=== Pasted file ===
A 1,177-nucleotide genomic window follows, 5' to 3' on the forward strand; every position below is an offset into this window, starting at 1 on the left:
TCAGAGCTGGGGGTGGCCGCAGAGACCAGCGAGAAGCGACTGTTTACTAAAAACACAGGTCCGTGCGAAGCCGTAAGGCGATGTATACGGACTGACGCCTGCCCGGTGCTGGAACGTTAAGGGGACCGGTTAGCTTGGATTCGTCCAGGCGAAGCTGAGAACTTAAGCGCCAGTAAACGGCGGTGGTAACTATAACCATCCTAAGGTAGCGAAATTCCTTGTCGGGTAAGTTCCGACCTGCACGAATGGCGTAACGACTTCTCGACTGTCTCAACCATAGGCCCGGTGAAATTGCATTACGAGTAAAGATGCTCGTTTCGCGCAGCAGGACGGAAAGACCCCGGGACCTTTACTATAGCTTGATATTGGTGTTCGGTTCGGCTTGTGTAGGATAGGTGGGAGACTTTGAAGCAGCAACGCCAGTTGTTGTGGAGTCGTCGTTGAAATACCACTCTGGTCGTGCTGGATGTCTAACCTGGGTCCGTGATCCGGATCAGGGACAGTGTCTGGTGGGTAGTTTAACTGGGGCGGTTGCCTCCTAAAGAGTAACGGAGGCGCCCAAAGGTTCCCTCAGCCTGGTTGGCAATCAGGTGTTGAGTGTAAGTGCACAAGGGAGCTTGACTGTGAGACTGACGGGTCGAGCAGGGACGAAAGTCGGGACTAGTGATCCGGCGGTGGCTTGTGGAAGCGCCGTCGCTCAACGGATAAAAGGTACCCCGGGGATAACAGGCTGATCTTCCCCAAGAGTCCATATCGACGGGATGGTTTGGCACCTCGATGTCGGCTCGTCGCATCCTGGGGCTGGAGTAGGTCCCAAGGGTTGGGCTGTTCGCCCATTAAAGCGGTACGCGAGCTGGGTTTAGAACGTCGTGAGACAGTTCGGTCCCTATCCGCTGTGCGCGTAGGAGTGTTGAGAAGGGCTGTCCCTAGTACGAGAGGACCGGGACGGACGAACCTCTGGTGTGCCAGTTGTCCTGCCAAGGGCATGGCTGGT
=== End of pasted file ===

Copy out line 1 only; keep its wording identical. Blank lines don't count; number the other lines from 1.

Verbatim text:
A 1,177-nucleotide genomic window follows, 5' to 3' on the forward strand; every position below is an offset into this window, starting at 1 on the left: